Saturday, May 24, 2003

Around the Majors

Since I've already written about the Red Sox four times this week, I'm not going to do a "State of the Red Sox Saturday." Instead, I'm going to look at every game that was played last night and make an observation or two. I'll start, of course, with the Red Sox.

CLE/BOS - I know it's not even Memorial Day yet, but it's good to see the Red Sox alone in first place. It was also nice to see Nomar Garciaparra pick up two hits to extend his hitting streak to 23 games and get his batting average above .300 (.303) for the first time since April 19th. It was even nicer to see Derek Lowe throw a complete game four-hitter. If Lowe can keep pitching this well at home and become at least average on the road, the Red Sox will be happy with that.

TOR/NYY - So far, the Blue Jays look like geniuses for moving Kelvim Escobar to the rotation. Since he lost his job as the closer, he's pitched 15 innings and allowed just two runs on six hits with 17 strikeouts. The one warning sign? He's walked 11 batters, something to keep an eye on.

PHI/MON - Kevin Millwood battled on the mound, allowing just two runs in seven innings despite giving up three doubles, three singles and three walks. He also battled at the plate, drawing his first two walks of the year. Actually, he didn't even have to battle as the two walks took just nine pitches combined. I can't think of anything more frustrating for a manager than to watch his pitcher walk the other pitcher on four or five pitches. Just throw him strikes and let him ground out!

STL/PIT - Albert Pujols' streak of games with a home run ended at four, but the Cardinals probably don't mind. Pujols went 5-for-6 with two doubles, two runs and two RBI. He singled and either scored a run or drove in a run in the eighth, ninth and tenth innings as St. Louis scored eight runs in those three innings to stun the Pirates.

FLA/CIN - It must be nice to be a pitcher when you're batting in the first inning with nobody out. That's what happened for Tommy Phelps yesterday, as Florida's first eight batters all reached base (four walks, three singles and a double) and five of them scored. Also, Cincinnati's streak of consecutive games with a home run ended at 16.

NYM/ATL - Jeromy Burnitz hit a grand slam in his first game back from injury. Armando Benitez has yet to allow a run in May and has converted his last nine save opportunities. The Mets have won five of their last six games and are inching closer to .500.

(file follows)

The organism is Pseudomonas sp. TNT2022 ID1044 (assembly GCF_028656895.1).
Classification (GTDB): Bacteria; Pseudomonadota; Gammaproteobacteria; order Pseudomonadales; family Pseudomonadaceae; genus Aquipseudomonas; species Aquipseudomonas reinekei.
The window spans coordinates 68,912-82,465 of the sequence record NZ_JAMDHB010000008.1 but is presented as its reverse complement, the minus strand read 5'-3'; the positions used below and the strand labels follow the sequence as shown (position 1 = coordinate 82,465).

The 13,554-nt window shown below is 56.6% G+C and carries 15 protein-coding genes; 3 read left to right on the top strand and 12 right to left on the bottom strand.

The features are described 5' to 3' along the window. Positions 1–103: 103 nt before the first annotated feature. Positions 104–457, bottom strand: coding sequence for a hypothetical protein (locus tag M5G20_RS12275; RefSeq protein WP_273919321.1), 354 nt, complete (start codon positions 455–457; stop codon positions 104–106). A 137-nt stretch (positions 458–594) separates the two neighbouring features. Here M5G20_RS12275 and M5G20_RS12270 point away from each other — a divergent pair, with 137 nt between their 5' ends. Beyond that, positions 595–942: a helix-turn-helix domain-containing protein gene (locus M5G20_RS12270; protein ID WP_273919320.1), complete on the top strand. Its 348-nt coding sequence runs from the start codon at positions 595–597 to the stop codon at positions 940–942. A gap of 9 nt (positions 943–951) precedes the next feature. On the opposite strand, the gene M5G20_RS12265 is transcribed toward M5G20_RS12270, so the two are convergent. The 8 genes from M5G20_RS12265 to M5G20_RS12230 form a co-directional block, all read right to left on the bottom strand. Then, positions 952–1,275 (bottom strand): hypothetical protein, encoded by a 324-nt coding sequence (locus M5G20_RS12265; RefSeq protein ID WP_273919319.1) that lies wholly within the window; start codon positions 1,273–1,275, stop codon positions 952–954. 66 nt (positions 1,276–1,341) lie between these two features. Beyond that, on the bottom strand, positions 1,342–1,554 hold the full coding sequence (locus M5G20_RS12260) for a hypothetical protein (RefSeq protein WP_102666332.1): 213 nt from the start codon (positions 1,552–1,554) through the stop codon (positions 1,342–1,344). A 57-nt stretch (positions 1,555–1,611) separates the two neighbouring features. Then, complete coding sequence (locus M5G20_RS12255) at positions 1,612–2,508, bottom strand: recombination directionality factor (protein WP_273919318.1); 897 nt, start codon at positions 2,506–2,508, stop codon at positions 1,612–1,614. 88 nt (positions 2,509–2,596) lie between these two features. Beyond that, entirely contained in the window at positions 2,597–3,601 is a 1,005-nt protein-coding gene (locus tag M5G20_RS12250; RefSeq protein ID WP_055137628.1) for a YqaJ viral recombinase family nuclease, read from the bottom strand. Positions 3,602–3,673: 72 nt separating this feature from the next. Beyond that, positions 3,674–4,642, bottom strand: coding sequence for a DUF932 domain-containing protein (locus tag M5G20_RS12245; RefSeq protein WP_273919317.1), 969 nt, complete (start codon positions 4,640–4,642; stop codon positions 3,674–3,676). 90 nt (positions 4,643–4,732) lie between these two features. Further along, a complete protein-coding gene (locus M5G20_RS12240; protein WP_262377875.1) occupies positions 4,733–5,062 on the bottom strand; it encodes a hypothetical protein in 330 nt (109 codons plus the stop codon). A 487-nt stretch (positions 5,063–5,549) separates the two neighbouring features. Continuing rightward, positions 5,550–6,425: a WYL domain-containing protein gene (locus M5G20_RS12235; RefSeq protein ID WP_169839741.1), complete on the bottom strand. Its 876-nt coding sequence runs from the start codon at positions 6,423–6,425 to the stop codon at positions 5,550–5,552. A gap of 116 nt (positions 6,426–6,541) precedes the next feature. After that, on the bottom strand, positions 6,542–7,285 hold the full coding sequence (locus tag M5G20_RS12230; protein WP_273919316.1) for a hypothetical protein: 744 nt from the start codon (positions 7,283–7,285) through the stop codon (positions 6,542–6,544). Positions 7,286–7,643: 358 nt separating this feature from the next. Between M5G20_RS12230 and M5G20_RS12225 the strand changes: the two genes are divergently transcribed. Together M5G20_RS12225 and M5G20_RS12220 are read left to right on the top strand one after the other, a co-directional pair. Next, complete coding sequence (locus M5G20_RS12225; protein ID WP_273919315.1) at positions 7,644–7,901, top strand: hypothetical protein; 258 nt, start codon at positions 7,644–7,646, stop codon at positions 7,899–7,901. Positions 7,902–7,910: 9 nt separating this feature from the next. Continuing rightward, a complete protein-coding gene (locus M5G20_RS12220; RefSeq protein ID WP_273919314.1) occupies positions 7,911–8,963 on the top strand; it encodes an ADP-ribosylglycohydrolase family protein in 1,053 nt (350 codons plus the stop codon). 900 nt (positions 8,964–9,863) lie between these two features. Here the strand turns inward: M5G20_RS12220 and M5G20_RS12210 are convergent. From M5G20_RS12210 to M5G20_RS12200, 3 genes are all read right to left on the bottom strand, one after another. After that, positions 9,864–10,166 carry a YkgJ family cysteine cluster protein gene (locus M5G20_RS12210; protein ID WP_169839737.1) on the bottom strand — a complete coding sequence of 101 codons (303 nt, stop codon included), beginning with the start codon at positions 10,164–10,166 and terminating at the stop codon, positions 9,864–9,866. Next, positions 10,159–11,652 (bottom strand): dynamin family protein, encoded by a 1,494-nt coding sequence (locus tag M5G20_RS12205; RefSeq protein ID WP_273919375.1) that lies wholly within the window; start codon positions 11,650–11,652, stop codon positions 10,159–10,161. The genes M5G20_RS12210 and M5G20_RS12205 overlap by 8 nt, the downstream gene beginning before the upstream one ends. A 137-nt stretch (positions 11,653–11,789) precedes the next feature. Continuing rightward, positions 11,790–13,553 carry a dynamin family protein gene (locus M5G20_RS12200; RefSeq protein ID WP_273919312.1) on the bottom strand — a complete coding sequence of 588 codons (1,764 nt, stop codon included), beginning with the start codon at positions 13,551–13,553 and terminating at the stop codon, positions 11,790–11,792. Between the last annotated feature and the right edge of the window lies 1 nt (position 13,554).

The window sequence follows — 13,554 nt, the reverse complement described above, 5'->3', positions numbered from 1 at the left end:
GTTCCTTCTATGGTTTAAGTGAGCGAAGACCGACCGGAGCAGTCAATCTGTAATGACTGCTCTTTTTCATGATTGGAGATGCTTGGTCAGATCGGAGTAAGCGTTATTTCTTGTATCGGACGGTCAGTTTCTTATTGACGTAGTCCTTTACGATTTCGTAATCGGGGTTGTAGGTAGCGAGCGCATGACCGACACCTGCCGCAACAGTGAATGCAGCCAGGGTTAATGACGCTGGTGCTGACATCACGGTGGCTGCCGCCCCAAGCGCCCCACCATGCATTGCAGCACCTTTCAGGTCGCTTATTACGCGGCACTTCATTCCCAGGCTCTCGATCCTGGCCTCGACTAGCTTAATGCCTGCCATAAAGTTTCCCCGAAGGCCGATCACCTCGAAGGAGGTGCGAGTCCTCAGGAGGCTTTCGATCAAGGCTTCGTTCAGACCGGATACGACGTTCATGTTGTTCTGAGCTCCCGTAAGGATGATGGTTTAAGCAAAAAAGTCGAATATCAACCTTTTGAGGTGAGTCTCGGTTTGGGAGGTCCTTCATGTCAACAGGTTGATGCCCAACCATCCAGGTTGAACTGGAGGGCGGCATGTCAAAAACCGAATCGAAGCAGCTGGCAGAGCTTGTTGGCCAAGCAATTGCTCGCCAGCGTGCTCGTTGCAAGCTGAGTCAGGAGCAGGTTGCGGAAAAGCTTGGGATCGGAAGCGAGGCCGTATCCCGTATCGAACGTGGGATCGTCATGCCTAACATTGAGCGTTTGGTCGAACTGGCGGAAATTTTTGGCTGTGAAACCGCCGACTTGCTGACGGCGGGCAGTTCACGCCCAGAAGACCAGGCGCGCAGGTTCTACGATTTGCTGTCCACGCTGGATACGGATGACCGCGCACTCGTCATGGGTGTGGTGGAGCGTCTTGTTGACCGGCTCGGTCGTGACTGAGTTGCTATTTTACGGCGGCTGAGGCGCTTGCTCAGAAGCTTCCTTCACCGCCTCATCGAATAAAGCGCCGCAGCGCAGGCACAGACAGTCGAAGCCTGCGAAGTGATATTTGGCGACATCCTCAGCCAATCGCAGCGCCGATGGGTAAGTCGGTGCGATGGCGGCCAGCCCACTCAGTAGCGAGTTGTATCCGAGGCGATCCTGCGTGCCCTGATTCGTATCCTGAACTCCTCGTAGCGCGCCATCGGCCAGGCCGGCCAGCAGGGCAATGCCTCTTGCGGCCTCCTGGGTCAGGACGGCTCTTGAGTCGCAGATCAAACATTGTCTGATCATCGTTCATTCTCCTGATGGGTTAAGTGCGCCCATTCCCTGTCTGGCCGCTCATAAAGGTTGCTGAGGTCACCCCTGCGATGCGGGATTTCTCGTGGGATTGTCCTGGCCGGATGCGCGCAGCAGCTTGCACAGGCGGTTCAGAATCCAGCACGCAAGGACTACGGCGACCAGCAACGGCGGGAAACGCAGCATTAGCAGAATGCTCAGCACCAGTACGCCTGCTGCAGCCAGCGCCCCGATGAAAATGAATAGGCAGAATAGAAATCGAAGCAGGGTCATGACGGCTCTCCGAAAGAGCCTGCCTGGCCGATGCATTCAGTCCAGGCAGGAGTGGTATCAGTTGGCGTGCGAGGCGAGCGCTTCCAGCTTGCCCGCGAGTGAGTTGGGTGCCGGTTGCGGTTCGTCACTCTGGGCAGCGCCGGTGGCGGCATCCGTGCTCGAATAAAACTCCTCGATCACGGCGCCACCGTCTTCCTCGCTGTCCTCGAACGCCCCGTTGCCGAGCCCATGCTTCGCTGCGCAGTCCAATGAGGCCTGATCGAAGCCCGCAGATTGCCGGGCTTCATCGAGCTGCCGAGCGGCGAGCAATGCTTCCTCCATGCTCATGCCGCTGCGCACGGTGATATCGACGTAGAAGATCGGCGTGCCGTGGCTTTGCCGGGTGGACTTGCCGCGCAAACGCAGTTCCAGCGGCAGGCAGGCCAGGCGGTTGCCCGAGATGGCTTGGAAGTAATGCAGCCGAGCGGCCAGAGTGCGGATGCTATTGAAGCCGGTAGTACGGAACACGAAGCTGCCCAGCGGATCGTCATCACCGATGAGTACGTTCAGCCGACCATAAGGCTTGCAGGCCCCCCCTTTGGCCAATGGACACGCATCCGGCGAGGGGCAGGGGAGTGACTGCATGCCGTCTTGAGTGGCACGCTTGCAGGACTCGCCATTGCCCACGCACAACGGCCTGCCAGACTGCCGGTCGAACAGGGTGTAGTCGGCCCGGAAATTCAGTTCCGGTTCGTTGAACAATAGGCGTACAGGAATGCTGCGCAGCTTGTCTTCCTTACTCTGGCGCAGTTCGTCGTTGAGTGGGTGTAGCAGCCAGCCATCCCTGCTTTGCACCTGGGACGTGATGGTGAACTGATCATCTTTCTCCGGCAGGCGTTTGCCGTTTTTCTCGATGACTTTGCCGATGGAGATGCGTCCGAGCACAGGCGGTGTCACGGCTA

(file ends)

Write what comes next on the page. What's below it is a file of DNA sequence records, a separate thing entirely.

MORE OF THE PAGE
DET/CWS - Mike Maroth finally picked up his first win of the season, allowing two runs on three hits and two walks with two strikeouts in seven innings. Detroit still has three pitchers on pace to lose at least 20 games (Jeremy Bonderman and Adam Bernero are the other two) and at least one of them will do it.

LA/MIL - What do you do when your uber-closer has pitched six games in seven days and you need a save? If you're the Dodgers, you just let Guillermo Mota pitch three shutout innings. Los Angeles has three relief pitchers with at least 15 innings pitched who have a lower ERA than Eric Gagne's 1.80 mark. Mota has a 0.94 ERA and a 0.87 WHIP.

BAL/TEX - Don't look now, but another Texas hitter is starting to get a little hot. Mark Teixeira is 4-for-10 with a double, triple, homer, three walks, four runs and six RBI in his last three games to raise his OPS to .758. That's scary because the first five hitters in the Rangers' lineup already each have at least nine homers and 30 RBI.

CHC/HOU - If you just looked at his line, you'd think Mark Prior got hammered yesterday. Well, instead of the six runs he gave up in the first, he should have allowed zero. The first batter reached on an error. After the second batter singled and both runners moved up on a passed ball, Prior got a popup and a ground ball. Should have been, at worst, two outs with an unearned run in, right? No, the popup was the first out, but the third baseman decided to go home with the groundball and did not get the runner at the plate. The inning should have been over, but the Cubs made an error and a poor decision compounded by a poor throw. Prior then allowed a walk, a single and a homer -- six runs, five earned, none deserved.

KC/OAK - Oakland is going to start telling it's relievers they don't have to come to the park when Mark Mulder pitches. Mulder threw another complete game last night, his fifth of the season. He's pitched at least eight innings in each of his last six starts. Even more impressive is that he's yet to throw more than 113 pitches in a game and he's averaging 102 pitches per start. Is it any surprise that of the top seven pitchers in the AL in innings pitched, three of them are A's? Mulder leads the majors with 77 innings pitched.

SF/COL - Is Larry Walker struggling? Well, he hasn't gotten a hit in six games and his batting average is down to .243, so he must be, right? Not so fast. Walker did go 0-for-1 last night, but he also drew four walks. He now has 31 walks on the season and a .398 OBP. With seven doubles, five triples and four homers, Walker also has a .450 SLG for a decent .848 OPS. That's probably just average when you play half your games in Coor Field, but Walker's not slumping nearly as badly as it looks.

TB/ANA - Just when he goes hitless in three games and I'm about to write that his numbers will be below average before we know it, Rocco Baldelli goes 4-for-5 with a home run. The kid is batting a ridiculous .433 when he puts the ball in play and he's on pace for 224 hits, 65 extra-base hits and 103 RBI as a 21-year-old rookie. I obviously don't think he'll come close to those numbers, but that he's still on pace for them near the end of May is impressive.